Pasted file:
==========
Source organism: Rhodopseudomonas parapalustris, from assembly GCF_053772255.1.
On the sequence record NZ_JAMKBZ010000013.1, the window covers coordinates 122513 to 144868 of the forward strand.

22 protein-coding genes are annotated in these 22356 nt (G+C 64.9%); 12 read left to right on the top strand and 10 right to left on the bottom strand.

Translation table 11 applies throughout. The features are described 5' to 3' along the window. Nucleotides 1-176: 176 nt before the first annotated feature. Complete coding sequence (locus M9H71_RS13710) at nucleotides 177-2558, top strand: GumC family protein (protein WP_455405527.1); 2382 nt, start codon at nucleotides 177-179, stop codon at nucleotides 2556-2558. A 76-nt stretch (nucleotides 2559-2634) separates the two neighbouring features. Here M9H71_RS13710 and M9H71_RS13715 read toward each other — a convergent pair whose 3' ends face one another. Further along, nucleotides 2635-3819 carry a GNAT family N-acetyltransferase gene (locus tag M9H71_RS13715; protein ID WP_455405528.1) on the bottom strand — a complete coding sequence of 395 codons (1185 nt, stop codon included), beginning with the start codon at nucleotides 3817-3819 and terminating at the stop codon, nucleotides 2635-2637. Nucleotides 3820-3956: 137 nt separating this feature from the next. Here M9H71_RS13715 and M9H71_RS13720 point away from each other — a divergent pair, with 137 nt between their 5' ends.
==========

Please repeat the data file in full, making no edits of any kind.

Source organism: Rhodopseudomonas parapalustris, from assembly GCF_053772255.1.
On the sequence record NZ_JAMKBZ010000013.1, the window covers coordinates 122513 to 144868 of the forward strand.

22 protein-coding genes are annotated in these 22356 nt (G+C 64.9%); 12 read left to right on the top strand and 10 right to left on the bottom strand.

Translation table 11 applies throughout. The features are described 5' to 3' along the window. Nucleotides 1-176: 176 nt before the first annotated feature. Complete coding sequence (locus M9H71_RS13710) at nucleotides 177-2558, top strand: GumC family protein (protein WP_455405527.1); 2382 nt, start codon at nucleotides 177-179, stop codon at nucleotides 2556-2558. A 76-nt stretch (nucleotides 2559-2634) separates the two neighbouring features. Here M9H71_RS13710 and M9H71_RS13715 read toward each other — a convergent pair whose 3' ends face one another. Further along, nucleotides 2635-3819 carry a GNAT family N-acetyltransferase gene (locus tag M9H71_RS13715; protein ID WP_455405528.1) on the bottom strand — a complete coding sequence of 395 codons (1185 nt, stop codon included), beginning with the start codon at nucleotides 3817-3819 and terminating at the stop codon, nucleotides 2635-2637. Nucleotides 3820-3956: 137 nt separating this feature from the next. Here M9H71_RS13715 and M9H71_RS13720 point away from each other — a divergent pair, with 137 nt between their 5' ends.